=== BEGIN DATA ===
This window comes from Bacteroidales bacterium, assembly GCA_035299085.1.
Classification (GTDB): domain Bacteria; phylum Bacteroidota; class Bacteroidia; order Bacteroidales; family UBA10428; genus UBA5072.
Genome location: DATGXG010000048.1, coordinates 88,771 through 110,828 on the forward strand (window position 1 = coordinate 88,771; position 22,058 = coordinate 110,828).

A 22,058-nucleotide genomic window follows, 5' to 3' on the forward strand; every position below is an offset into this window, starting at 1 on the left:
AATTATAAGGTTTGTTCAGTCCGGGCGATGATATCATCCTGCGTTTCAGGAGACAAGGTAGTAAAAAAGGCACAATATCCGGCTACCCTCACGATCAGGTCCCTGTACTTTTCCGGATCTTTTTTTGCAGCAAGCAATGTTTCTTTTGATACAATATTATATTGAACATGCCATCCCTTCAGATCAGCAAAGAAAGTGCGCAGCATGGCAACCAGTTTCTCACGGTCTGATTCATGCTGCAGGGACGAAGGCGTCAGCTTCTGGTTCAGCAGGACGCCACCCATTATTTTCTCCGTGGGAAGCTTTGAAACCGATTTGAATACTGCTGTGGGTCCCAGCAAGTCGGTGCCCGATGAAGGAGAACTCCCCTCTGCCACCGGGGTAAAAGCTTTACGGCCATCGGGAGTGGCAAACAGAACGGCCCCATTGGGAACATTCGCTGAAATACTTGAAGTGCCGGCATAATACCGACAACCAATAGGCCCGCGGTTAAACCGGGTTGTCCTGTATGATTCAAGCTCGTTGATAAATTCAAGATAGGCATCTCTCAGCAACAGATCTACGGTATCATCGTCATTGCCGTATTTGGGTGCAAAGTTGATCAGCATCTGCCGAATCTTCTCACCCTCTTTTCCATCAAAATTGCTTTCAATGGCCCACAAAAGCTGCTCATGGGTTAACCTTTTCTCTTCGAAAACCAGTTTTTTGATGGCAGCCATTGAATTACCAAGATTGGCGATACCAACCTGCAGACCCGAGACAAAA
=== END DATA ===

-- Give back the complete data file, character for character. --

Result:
This window comes from Bacteroidales bacterium, assembly GCA_035299085.1.
Classification (GTDB): domain Bacteria; phylum Bacteroidota; class Bacteroidia; order Bacteroidales; family UBA10428; genus UBA5072.
Genome location: DATGXG010000048.1, coordinates 88,771 through 110,828 on the forward strand (window position 1 = coordinate 88,771; position 22,058 = coordinate 110,828).

A 22,058-nucleotide genomic window follows, 5' to 3' on the forward strand; every position below is an offset into this window, starting at 1 on the left:
AATTATAAGGTTTGTTCAGTCCGGGCGATGATATCATCCTGCGTTTCAGGAGACAAGGTAGTAAAAAAGGCACAATATCCGGCTACCCTCACGATCAGGTCCCTGTACTTTTCCGGATCTTTTTTTGCAGCAAGCAATGTTTCTTTTGATACAATATTATATTGAACATGCCATCCCTTCAGATCAGCAAAGAAAGTGCGCAGCATGGCAACCAGTTTCTCACGGTCTGATTCATGCTGCAGGGACGAAGGCGTCAGCTTCTGGTTCAGCAGGACGCCACCCATTATTTTCTCCGTGGGAAGCTTTGAAACCGATTTGAATACTGCTGTGGGTCCCAGCAAGTCGGTGCCCGATGAAGGAGAACTCCCCTCTGCCACCGGGGTAAAAGCTTTACGGCCATCGGGAGTGGCAAACAGAACGGCCCCATTGGGAACATTCGCTGAAATACTTGAAGTGCCGGCATAATACCGACAACCAATAGGCCCGCGGTTAAACCGGGTTGTCCTGTATGATTCAAGCTCGTTGATAAATTCAAGATAGGCATCTCTCAGCAACAGATCTACGGTATCATCGTCATTGCCGTATTTGGGTGCAAAGTTGATCAGCATCTGCCGAATCTTCTCACCCTCTTTTCCATCAAAATTGCTTTCAATGGCCCACAAAAGCTGCTCATGGGTTAACCTTTTCTCTTCGAAAACCAGTTTTTTGATGGCAGCCATTGAATTACCAAGATTGGCGATACCAACCTGCAGACCCGAGACAAAA